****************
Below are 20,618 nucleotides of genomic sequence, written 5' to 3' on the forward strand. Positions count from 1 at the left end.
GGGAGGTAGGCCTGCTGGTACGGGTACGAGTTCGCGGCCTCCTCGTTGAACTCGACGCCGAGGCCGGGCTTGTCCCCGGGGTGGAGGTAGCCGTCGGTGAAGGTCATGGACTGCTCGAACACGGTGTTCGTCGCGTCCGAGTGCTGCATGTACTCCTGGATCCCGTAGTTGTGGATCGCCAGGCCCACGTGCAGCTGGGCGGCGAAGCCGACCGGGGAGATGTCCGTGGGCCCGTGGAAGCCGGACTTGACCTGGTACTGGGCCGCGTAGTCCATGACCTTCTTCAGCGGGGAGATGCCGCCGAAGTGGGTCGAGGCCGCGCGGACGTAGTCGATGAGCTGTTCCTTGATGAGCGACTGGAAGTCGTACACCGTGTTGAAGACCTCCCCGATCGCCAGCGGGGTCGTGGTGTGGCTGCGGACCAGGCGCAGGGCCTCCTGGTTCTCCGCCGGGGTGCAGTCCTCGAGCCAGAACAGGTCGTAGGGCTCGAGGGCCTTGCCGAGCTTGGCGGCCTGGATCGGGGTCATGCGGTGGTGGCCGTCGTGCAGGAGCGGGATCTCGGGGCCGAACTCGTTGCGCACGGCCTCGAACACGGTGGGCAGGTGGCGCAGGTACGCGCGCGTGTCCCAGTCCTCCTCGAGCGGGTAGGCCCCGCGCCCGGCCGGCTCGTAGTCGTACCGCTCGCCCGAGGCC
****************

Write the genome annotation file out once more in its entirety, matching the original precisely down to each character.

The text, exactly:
Below are 20,618 nucleotides of genomic sequence, written 5' to 3' on the forward strand. Positions count from 1 at the left end.
GGGAGGTAGGCCTGCTGGTACGGGTACGAGTTCGCGGCCTCCTCGTTGAACTCGACGCCGAGGCCGGGCTTGTCCCCGGGGTGGAGGTAGCCGTCGGTGAAGGTCATGGACTGCTCGAACACGGTGTTCGTCGCGTCCGAGTGCTGCATGTACTCCTGGATCCCGTAGTTGTGGATCGCCAGGCCCACGTGCAGCTGGGCGGCGAAGCCGACCGGGGAGATGTCCGTGGGCCCGTGGAAGCCGGACTTGACCTGGTACTGGGCCGCGTAGTCCATGACCTTCTTCAGCGGGGAGATGCCGCCGAAGTGGGTCGAGGCCGCGCGGACGTAGTCGATGAGCTGTTCCTTGATGAGCGACTGGAAGTCGTACACCGTGTTGAAGACCTCCCCGATCGCCAGCGGGGTCGTGGTGTGGCTGCGGACCAGGCGCAGGGCCTCCTGGTTCTCCGCCGGGGTGCAGTCCTCGAGCCAGAACAGGTCGTAGGGCTCGAGGGCCTTGCCGAGCTTGGCGGCCTGGATCGGGGTCATGCGGTGGTGGCCGTCGTGCAGGAGCGGGATCTCGGGGCCGAACTCGTTGCGCACGGCCTCGAACACGGTGGGCAGGTGGCGCAGGTACGCGCGCGTGTCCCAGTCCTCCTCGAGCGGGTAGGCCCCGCGCCCGGCCGGCTCGTAGTCGTACCGCTCGCCCGAGGCC